Featured Technology

Browse more technologies.

The Picture Exchange Communication System (PECS)

A collection of some of the most commonly used pictures for the PECS system. This device promotes speech and aides in communication with attributes for precise requests or comments.

Wheelchair Ramp

If home accessibility has been a barrier for fostering a child with a mobility assistive device, a wheelchair ramp could solve the problem and get the child into your home safely. The EZ-Access ramp allows for access into vehicles, up stairs and over curbs. It is easily folded and portable suitcase style. The library has different size ramps to meet various needs.

Web Resources

Preventative Measures

Offer support. Being a parent is not easy, especially with the added challenges of being a parent to a child with a disability. Be a friend, confidant and support system for parents in your community (Child Welfare Information Gateway, 2019).

Promote mental health care. Encourage parents in your circle to take care of themselves, to go for a date night, get some rest, have down time, attend a support group or seek therapy (Child Welfare Information Gateway, 2019).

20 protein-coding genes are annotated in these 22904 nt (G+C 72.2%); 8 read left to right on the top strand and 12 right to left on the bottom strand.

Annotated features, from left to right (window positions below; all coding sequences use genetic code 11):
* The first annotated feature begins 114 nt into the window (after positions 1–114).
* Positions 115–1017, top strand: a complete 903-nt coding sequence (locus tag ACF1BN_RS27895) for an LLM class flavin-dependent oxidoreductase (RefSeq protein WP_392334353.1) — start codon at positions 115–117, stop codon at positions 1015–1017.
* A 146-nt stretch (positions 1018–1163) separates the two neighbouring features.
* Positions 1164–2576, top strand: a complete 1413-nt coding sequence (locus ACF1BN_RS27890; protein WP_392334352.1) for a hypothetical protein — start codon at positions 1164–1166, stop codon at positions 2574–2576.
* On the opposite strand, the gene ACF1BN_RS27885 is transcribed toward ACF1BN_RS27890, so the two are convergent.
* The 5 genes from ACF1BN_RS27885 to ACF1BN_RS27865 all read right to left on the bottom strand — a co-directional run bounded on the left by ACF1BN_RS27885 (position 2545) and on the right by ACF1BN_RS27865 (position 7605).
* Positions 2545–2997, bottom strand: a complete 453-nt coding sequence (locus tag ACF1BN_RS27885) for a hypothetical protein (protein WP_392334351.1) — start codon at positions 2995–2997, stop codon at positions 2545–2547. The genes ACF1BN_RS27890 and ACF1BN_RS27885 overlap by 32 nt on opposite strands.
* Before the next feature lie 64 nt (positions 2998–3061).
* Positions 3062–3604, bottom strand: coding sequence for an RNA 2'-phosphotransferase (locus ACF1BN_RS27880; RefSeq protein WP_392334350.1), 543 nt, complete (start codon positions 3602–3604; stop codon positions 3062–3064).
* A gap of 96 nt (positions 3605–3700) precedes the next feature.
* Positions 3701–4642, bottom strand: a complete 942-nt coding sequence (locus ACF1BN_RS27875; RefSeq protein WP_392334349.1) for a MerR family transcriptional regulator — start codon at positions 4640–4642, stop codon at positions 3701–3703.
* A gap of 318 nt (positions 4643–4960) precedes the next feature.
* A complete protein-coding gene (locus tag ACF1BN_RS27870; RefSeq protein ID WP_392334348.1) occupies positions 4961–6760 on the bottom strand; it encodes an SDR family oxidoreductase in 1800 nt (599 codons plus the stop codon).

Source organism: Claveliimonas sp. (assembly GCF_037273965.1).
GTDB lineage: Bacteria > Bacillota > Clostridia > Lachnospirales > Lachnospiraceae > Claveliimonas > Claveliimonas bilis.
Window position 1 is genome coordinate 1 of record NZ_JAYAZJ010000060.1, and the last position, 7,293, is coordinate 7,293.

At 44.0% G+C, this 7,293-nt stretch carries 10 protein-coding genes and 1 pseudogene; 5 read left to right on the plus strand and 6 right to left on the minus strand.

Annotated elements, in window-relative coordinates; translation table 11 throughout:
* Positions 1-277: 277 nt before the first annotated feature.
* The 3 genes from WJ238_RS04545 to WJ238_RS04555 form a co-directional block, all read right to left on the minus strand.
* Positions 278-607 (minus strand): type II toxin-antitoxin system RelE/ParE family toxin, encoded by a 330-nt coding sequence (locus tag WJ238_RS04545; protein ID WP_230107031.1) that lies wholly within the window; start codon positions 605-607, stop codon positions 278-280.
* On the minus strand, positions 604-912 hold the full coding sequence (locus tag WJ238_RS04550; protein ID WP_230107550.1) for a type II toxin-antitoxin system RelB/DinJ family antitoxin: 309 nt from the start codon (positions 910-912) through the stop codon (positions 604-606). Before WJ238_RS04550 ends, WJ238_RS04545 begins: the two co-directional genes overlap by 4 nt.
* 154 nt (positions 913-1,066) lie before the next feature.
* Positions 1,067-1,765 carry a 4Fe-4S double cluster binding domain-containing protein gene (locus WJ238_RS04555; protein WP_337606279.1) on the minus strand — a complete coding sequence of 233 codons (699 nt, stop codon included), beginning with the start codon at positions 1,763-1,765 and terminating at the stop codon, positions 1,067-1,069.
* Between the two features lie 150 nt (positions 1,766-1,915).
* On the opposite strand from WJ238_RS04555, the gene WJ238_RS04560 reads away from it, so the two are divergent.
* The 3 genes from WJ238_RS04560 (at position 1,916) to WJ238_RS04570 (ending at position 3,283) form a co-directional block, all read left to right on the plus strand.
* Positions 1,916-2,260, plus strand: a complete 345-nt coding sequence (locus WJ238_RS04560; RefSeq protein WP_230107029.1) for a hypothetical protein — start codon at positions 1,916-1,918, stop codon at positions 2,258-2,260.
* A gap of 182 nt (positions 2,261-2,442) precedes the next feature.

Engage the community. Family-friendly workplaces, positive parenting culture, early intervention programs, parent training and education, and social programs to support lower-income or single income families and other at-risk populations are societal approaches that contribute to prevention efforts. (Child Welfare Information Gateway, 2018)

Avoid assumptions. Children of all abilities should be taught about body autonomy and body safety. They should be able to name their body parts with correct language and told the difference between appropriate and inappropriate touch. They should be told that they have a right to say “no”. (Ives, 2015; Mostafavi, 2020)

Responding to suspected or confirmed maltreatment

Be a safe place. Create an environment free of judgement so that a child may feel comfortable confiding in you if something has happened that made them uncomfortable. Do not offer advice and do not draw out more information or details. Be an empathetic listener. Try to remember as many details as possible, but do not interrupt the child to have them repeat themselves or to take notes. (Kezelman & Stavropolulos, 2017)